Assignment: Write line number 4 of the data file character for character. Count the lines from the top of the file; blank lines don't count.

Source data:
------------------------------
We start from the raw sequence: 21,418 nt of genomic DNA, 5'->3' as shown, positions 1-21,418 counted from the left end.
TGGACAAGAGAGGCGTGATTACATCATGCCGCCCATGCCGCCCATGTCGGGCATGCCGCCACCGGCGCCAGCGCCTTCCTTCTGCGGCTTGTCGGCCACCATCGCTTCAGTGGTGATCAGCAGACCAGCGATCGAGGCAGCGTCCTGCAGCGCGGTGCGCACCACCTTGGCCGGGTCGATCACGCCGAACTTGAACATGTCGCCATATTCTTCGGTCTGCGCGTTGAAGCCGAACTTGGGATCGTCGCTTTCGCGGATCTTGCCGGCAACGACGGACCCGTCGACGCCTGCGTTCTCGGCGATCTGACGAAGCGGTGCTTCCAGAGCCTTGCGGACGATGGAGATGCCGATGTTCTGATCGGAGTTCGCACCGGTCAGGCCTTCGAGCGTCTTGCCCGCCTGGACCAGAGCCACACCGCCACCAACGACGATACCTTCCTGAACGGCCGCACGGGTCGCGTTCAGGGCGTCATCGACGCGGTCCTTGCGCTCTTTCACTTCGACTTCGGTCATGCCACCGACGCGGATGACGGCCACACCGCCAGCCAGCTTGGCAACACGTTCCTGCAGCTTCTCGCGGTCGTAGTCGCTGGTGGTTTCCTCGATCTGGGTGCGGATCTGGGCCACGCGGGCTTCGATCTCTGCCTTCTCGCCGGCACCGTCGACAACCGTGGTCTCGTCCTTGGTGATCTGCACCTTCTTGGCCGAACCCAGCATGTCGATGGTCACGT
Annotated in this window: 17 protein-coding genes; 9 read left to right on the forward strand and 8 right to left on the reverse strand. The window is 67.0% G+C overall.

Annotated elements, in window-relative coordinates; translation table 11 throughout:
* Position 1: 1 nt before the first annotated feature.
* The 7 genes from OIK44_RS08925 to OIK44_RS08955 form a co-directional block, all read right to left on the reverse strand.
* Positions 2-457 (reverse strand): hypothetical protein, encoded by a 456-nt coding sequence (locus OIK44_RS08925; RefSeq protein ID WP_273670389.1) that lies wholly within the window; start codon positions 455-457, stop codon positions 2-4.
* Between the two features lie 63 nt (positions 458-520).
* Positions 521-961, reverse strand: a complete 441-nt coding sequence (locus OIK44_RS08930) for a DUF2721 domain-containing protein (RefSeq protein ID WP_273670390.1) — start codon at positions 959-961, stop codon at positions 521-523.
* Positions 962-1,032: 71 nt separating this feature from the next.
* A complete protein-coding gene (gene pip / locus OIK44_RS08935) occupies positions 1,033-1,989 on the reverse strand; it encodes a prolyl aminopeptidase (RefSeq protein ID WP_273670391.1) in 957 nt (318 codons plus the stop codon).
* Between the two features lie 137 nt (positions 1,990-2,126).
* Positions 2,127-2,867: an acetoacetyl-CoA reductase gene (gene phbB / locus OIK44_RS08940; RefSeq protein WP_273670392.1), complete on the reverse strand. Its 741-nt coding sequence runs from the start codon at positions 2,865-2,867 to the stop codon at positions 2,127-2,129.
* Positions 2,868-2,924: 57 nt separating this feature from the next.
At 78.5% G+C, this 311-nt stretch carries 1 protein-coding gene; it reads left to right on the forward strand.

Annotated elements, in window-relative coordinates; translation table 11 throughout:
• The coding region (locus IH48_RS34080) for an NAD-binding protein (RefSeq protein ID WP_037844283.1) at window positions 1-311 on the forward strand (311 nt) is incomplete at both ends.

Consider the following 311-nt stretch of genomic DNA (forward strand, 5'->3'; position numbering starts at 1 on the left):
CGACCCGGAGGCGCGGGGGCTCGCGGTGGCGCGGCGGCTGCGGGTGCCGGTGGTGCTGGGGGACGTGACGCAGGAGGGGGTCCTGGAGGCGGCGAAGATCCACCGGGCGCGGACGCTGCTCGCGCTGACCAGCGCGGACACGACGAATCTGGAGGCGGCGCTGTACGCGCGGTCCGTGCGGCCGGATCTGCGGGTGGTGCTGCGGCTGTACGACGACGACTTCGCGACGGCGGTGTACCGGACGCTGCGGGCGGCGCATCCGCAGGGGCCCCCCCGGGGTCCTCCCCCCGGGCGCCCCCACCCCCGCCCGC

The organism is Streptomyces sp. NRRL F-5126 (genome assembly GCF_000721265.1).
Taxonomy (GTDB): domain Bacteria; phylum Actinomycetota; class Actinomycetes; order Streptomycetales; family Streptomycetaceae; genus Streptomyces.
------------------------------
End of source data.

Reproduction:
Annotated elements, in window-relative coordinates; translation table 11 throughout: